Disappear With Me - L. Dean Pace-Frech
This is a 4.5 star review

L. Dean Pace-Frech delivers a heart-wrenching lesson in history in Disappear With Me, the story of a man who is caught between religion, love, and the law in the days following the end of King Edward VII’s reign.

The Reverend Leander Norris is a man who stands accused of sodomy in a time when the only basis for a gross indecency trial, and an almost certain conviction, the judicial system needed was an accusation. Told through a series of flashbacks, the narrative offers the reader a glimpse into Leander’s coming-of-age as an orphan whose lessons included studying the Bible, chapter and verse. The author peppers those verses throughout the book to bring home his message and demonstrate how readily interpretation of biblical text can be a rather divisive thing when it’s used to justify both love and intolerance.

The emotional tenor of Disappear With Me is incredibly poignant, made all the more so because of the time in which this story is set, and I applaud Mr. Pace-Frech for not resorting to the deus ex machina to manufacture an ending to the book that would’ve conflicted with that setting. Leander’s own personal convictions and his faith in an unconditionally loving God impart so much emotion in this novel, and it’s his strength and courage to face his accusers, in spite of the near certainty he won’t be found innocent, that resonates so deeply and left me on the verge of tears so frequently. Though Leander is a fictional character, it’s the author’s own faith that shines through in the telling of his story, and it’s with that in mind that I couldn’t help but embrace Leander for his bravery and his want of something more than just a momentary physical bond with someone.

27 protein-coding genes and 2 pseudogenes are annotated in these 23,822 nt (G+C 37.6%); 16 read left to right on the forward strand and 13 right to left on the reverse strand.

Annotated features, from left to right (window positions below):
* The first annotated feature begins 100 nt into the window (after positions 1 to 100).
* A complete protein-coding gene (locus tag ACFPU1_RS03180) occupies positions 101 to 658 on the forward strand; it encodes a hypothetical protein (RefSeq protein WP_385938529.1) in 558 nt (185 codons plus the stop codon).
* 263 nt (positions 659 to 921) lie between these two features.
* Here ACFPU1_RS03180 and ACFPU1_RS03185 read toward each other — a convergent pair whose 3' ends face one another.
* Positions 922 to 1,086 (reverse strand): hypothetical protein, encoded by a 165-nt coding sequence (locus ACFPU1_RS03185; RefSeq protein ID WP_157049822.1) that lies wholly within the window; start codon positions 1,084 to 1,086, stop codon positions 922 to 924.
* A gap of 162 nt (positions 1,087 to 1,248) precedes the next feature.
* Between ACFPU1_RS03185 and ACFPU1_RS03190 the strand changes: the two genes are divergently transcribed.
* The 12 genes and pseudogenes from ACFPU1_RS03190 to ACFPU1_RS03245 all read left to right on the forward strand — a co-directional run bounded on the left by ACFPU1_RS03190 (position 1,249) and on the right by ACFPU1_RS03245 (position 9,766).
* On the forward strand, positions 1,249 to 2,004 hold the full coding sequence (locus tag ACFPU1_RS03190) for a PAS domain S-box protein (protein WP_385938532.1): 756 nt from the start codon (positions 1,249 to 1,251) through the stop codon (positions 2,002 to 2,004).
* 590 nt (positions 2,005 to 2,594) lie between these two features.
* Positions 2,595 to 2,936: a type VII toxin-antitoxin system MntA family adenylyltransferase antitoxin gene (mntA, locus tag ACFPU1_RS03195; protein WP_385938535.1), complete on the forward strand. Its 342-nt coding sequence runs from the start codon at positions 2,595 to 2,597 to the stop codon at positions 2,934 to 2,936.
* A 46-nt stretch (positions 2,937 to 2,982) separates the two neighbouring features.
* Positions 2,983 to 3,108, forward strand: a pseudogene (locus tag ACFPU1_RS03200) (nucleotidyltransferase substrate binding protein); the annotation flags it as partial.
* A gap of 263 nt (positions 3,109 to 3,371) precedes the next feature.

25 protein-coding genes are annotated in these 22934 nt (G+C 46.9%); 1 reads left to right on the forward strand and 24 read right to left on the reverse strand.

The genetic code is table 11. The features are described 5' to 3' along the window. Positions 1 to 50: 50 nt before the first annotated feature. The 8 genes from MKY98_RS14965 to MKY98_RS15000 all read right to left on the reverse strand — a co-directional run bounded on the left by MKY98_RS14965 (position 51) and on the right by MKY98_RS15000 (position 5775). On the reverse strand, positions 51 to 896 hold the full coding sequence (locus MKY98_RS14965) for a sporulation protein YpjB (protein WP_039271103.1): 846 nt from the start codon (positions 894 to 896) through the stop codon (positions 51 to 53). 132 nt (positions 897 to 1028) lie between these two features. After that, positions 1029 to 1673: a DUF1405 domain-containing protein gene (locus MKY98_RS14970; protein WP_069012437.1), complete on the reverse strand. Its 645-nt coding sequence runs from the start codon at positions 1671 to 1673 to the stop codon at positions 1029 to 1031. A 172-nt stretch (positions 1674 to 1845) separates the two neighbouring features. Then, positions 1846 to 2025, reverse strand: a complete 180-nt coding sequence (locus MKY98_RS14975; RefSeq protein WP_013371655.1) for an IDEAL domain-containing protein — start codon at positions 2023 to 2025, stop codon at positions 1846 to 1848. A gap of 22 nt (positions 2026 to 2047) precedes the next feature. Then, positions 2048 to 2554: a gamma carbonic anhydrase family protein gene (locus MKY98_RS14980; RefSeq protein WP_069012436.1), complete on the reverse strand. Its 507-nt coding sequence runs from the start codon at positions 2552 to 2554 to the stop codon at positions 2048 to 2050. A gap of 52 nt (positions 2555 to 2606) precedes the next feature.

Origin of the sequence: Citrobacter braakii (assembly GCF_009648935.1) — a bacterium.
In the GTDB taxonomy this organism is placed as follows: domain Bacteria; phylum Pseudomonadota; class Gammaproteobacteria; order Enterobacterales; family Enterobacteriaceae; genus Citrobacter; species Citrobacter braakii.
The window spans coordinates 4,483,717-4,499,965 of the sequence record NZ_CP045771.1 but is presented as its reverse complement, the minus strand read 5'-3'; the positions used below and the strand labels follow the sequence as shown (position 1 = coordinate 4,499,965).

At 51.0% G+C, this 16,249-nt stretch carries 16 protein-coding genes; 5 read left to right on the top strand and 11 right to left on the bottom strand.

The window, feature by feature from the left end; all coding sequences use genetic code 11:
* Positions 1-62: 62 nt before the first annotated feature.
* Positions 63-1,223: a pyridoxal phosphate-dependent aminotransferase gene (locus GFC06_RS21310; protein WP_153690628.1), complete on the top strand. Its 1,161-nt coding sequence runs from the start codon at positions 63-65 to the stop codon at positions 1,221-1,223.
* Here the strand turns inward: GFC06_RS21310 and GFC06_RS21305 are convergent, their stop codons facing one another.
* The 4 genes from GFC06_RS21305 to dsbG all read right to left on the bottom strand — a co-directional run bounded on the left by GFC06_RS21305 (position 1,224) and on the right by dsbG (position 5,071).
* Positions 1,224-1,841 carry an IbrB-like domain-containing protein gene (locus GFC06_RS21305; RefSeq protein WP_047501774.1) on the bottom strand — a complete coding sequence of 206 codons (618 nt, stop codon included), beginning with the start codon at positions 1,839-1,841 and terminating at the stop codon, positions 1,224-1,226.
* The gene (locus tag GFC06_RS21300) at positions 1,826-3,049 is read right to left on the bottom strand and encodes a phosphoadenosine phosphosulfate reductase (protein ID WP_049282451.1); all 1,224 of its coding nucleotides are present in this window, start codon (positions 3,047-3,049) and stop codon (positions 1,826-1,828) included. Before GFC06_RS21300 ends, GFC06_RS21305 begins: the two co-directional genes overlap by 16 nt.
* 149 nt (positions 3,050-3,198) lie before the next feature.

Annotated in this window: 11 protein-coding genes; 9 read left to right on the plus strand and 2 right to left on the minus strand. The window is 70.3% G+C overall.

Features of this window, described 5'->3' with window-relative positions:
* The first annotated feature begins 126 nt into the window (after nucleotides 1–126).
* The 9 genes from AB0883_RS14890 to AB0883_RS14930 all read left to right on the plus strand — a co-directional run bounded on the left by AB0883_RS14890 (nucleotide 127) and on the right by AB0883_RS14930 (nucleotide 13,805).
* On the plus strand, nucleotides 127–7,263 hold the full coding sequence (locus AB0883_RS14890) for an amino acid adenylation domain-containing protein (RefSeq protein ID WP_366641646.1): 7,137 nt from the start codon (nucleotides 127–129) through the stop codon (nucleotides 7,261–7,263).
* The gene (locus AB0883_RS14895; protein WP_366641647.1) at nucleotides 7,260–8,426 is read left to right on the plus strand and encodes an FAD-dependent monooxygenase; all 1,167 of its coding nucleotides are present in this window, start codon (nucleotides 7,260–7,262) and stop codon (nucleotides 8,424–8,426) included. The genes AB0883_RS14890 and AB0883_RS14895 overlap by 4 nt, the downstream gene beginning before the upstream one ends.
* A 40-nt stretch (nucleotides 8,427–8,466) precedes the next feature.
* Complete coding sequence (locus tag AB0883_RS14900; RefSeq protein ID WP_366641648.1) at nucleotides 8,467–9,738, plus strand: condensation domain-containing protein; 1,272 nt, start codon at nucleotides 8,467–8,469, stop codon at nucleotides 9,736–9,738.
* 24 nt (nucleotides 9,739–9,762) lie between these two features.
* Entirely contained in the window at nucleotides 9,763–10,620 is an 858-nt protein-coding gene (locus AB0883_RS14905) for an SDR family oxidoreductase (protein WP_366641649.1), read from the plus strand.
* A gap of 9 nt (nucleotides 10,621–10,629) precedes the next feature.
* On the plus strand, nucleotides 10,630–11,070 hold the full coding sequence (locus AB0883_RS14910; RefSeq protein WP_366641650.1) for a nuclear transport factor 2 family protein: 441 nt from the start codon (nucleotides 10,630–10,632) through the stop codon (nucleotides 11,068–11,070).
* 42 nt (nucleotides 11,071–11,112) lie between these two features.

What is inarguable in Disappear With Me is that Reverend Leander knew great love in his life in spite of a puritanical society—a young and ultimately challenged love with Raphael that couldn’t endure the strain of necessary discretion; an eleven year relationship that was a marriage in every way but legally; and the affair that was finally Leander’s downfall as he stood accused of the crime of wanting a love of his own, and then refusing to deny that he’d loved deeply.

While the end of this book doesn’t offer a traditional happy ending, what it does offer is a promise, the hope that Leander could become an agent for change and the hope that he will be offered a second chance at a love to call his own, something everyone deserves.

Reviewed by Lisa at The Novel Approach